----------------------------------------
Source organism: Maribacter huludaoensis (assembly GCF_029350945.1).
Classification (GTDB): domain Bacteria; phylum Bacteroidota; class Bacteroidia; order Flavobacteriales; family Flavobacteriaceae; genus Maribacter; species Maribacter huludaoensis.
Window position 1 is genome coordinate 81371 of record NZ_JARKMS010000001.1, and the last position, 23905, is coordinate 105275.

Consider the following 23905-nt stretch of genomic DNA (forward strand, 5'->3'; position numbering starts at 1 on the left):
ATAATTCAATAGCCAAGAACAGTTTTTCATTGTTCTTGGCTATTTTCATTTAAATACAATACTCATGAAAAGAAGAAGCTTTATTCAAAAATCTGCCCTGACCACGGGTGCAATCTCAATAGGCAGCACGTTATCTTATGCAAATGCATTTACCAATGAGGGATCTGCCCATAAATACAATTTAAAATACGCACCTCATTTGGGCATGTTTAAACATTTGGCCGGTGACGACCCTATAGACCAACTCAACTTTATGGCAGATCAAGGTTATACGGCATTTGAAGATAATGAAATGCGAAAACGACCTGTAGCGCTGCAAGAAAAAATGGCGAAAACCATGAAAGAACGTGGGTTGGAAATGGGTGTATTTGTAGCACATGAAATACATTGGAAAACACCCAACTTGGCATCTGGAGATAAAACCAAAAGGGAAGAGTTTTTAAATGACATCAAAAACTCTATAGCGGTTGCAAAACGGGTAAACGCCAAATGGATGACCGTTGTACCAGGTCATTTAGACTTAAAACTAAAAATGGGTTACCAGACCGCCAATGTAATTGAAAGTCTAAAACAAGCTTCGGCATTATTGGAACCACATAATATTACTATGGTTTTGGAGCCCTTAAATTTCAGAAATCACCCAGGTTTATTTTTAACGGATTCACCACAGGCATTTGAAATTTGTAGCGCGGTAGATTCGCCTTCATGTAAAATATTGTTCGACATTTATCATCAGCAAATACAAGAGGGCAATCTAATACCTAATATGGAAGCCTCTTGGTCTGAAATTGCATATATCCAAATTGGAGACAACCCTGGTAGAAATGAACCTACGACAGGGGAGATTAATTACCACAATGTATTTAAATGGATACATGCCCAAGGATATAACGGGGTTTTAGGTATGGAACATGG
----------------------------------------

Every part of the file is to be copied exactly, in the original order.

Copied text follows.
Source organism: Maribacter huludaoensis (assembly GCF_029350945.1).
Classification (GTDB): domain Bacteria; phylum Bacteroidota; class Bacteroidia; order Flavobacteriales; family Flavobacteriaceae; genus Maribacter; species Maribacter huludaoensis.
Window position 1 is genome coordinate 81371 of record NZ_JARKMS010000001.1, and the last position, 23905, is coordinate 105275.

Consider the following 23905-nt stretch of genomic DNA (forward strand, 5'->3'; position numbering starts at 1 on the left):
ATAATTCAATAGCCAAGAACAGTTTTTCATTGTTCTTGGCTATTTTCATTTAAATACAATACTCATGAAAAGAAGAAGCTTTATTCAAAAATCTGCCCTGACCACGGGTGCAATCTCAATAGGCAGCACGTTATCTTATGCAAATGCATTTACCAATGAGGGATCTGCCCATAAATACAATTTAAAATACGCACCTCATTTGGGCATGTTTAAACATTTGGCCGGTGACGACCCTATAGACCAACTCAACTTTATGGCAGATCAAGGTTATACGGCATTTGAAGATAATGAAATGCGAAAACGACCTGTAGCGCTGCAAGAAAAAATGGCGAAAACCATGAAAGAACGTGGGTTGGAAATGGGTGTATTTGTAGCACATGAAATACATTGGAAAACACCCAACTTGGCATCTGGAGATAAAACCAAAAGGGAAGAGTTTTTAAATGACATCAAAAACTCTATAGCGGTTGCAAAACGGGTAAACGCCAAATGGATGACCGTTGTACCAGGTCATTTAGACTTAAAACTAAAAATGGGTTACCAGACCGCCAATGTAATTGAAAGTCTAAAACAAGCTTCGGCATTATTGGAACCACATAATATTACTATGGTTTTGGAGCCCTTAAATTTCAGAAATCACCCAGGTTTATTTTTAACGGATTCACCACAGGCATTTGAAATTTGTAGCGCGGTAGATTCGCCTTCATGTAAAATATTGTTCGACATTTATCATCAGCAAATACAAGAGGGCAATCTAATACCTAATATGGAAGCCTCTTGGTCTGAAATTGCATATATCCAAATTGGAGACAACCCTGGTAGAAATGAACCTACGACAGGGGAGATTAATTACCACAATGTATTTAAATGGATACATGCCCAAGGATATAACGGGGTTTTAGGTATGGAACATGG